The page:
Pro Patria has secured one million euros of the so-called protection money parties get to distribute to regional projects every year for a foundation yet to be founded – the Estonian Family Foundation. Support for the foundation is the biggest single instrument Pro Patria funds using its €5.45 million share in next year’s €25.7 million protection money budget.
“Let us look inside our family: what is the matter? Why are we not having enough children? Why are we talking about domestic violence? Why do we have so many single parents, single mothers? Why is the Estonian family what it is?” said party chairman Helir-Valdor Seeder.
The politician sees nothing wrong with the fact the initiative comes straight from Pro Patria. “The important thing is the initiative itself, not who proposed it first. I hope this will not be seen as a party venture but will grow into a broad-based patriotic initiative,” he added.
Focus on family policy
Even though Seeder was absent from relevant discussions in the cabinet, he said that to the best of his knowledge, allocating a million to the foundation did not cause rifts in the coalition. “I do not remember, know of any opposition to the idea.”
The million euros will come from the budget of the justice ministry. “I suppose it should belong in the administrative area of the social ministry,” Seeder said.
The Pro Patria chairman added that establishing the foundation with money from the justice ministry is appropriate. “In a situation where the foundation doesn’t exist yet, its statutes still need to be written and the organization registered, the justice ministry is perhaps the right place for it,” he reasoned.
The idea for the initiative goes back 30 years when it was proposed by Lennart Meri. True, it has been talked about since then, but the foundation still hasn’t been created. “It is even more relevant today than it was 30 years ago,” Seeder said.
The Estonian Family Foundation would highlight family policy and demographic matters by ordering studies and promoting family values. “Analysis of different measures and policies and their effect; involvement of scientists, civil society,” Seeder listed.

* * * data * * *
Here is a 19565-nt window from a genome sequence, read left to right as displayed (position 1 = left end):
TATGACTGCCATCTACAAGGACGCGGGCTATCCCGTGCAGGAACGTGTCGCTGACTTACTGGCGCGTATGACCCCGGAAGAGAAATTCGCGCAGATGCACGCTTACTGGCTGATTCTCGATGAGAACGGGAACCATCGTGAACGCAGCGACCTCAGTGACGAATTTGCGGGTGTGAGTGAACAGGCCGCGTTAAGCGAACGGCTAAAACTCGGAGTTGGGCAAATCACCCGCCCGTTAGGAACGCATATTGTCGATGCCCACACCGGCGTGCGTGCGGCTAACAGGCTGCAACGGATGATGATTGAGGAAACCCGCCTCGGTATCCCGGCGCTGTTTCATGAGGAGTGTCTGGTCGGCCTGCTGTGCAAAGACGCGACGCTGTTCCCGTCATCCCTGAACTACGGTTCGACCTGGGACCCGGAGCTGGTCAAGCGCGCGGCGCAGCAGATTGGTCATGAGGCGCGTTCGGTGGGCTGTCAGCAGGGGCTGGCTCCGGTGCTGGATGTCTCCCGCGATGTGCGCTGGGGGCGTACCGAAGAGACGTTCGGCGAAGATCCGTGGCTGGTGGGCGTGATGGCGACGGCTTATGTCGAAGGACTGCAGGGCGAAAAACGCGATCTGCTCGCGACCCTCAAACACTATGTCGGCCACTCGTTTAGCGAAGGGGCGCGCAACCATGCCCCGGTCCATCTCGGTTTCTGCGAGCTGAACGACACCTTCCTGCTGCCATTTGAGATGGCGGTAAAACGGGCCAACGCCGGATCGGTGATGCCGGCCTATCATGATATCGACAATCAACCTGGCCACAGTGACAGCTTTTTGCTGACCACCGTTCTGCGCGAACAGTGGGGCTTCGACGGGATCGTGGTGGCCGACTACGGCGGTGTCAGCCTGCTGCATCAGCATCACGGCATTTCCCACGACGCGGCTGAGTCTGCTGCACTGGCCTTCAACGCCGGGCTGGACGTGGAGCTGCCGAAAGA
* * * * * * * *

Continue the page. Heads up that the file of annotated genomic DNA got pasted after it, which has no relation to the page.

The head of Pro Patria added that research and civil society organizations should be involved in the foundation’s work. “Next to state and political institutions that operate based on certain election cycles, we could have a separate foundation to address matters of family policy and demographics.,” he explained.
The Estonian Cultural Endowment could serve as one example. “It even has fixed income from the state budget, necessary expert groups; why couldn’t certain analogy grow from there. We cannot rule it out,” Seeder said.
Work on the foundation’s articles, activity plan and program will begin once it receives the money.
“We can answer these [questions] when the foundation has been established, but we have our general heading,” Seeder said when asked about the foundation’s program. “We can take off once the parliament approves it. We have no mandate or basis today, but we could start next year if the state budget gets passed by Christmas.”
The Pro Patria chairman did not directly name anyone who could be associated with the soon-to-be-created foundation. “There are around ten people who could be involved: with universities, institutes, demographics think tanks.”
Prime Minister Jüri Ratas (Center Party) defended the government’s protection money on Vikerraadio’s “Stuudios on peaminister” program on October 2 but did not go into detail regarding hundreds of thousands of euros given to different associations. He said that wishes for regional investments came from various applications and ministries. “It is not a politician’s money, it is taxpayer money,” the PM said.
Ratas said that specific wishes for regional investments came from different applications, ministries, and that there were also completely new initiatives. The PM added that the idea for a million euros for the Estonian Family Foundation came from a single minister and its activity program is being put together.